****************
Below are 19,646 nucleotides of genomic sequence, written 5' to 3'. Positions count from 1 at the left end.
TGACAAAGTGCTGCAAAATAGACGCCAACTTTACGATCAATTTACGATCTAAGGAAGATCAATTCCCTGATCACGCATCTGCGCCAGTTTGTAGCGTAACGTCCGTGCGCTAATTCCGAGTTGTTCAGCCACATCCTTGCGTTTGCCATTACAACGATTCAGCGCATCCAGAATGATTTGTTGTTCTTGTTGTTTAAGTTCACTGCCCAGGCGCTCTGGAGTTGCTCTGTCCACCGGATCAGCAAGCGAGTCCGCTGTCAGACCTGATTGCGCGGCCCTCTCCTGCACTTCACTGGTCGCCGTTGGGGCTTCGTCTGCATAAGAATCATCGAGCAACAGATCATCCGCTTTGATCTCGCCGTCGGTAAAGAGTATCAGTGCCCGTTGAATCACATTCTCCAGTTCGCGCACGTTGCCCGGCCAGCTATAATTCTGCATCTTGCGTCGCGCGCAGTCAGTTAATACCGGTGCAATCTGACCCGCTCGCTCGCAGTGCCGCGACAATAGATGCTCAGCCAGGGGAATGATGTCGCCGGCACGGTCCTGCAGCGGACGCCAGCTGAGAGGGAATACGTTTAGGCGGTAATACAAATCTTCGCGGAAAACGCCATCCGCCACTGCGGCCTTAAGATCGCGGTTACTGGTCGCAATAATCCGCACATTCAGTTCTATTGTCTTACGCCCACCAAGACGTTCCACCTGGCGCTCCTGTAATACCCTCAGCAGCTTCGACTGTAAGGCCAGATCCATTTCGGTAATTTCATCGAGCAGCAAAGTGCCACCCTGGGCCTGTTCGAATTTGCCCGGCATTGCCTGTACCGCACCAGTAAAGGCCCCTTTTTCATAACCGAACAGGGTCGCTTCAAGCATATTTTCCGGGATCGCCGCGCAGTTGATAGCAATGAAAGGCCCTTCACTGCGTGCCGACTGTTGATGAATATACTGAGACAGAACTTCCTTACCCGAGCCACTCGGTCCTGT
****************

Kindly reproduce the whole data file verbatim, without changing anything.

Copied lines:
Below are 19,646 nucleotides of genomic sequence, written 5' to 3'. Positions count from 1 at the left end.
TGACAAAGTGCTGCAAAATAGACGCCAACTTTACGATCAATTTACGATCTAAGGAAGATCAATTCCCTGATCACGCATCTGCGCCAGTTTGTAGCGTAACGTCCGTGCGCTAATTCCGAGTTGTTCAGCCACATCCTTGCGTTTGCCATTACAACGATTCAGCGCATCCAGAATGATTTGTTGTTCTTGTTGTTTAAGTTCACTGCCCAGGCGCTCTGGAGTTGCTCTGTCCACCGGATCAGCAAGCGAGTCCGCTGTCAGACCTGATTGCGCGGCCCTCTCCTGCACTTCACTGGTCGCCGTTGGGGCTTCGTCTGCATAAGAATCATCGAGCAACAGATCATCCGCTTTGATCTCGCCGTCGGTAAAGAGTATCAGTGCCCGTTGAATCACATTCTCCAGTTCGCGCACGTTGCCCGGCCAGCTATAATTCTGCATCTTGCGTCGCGCGCAGTCAGTTAATACCGGTGCAATCTGACCCGCTCGCTCGCAGTGCCGCGACAATAGATGCTCAGCCAGGGGAATGATGTCGCCGGCACGGTCCTGCAGCGGACGCCAGCTGAGAGGGAATACGTTTAGGCGGTAATACAAATCTTCGCGGAAAACGCCATCCGCCACTGCGGCCTTAAGATCGCGGTTACTGGTCGCAATAATCCGCACATTCAGTTCTATTGTCTTACGCCCACCAAGACGTTCCACCTGGCGCTCCTGTAATACCCTCAGCAGCTTCGACTGTAAGGCCAGATCCATTTCGGTAATTTCATCGAGCAGCAAAGTGCCACCCTGGGCCTGTTCGAATTTGCCCGGCATTGCCTGTACCGCACCAGTAAAGGCCCCTTTTTCATAACCGAACAGGGTCGCTTCAAGCATATTTTCCGGGATCGCCGCGCAGTTGATAGCAATGAAAGGCCCTTCACTGCGTGCCGACTGTTGATGAATATACTGAGACAGAACTTCCTTACCCGAGCCACTCGGTCCTGT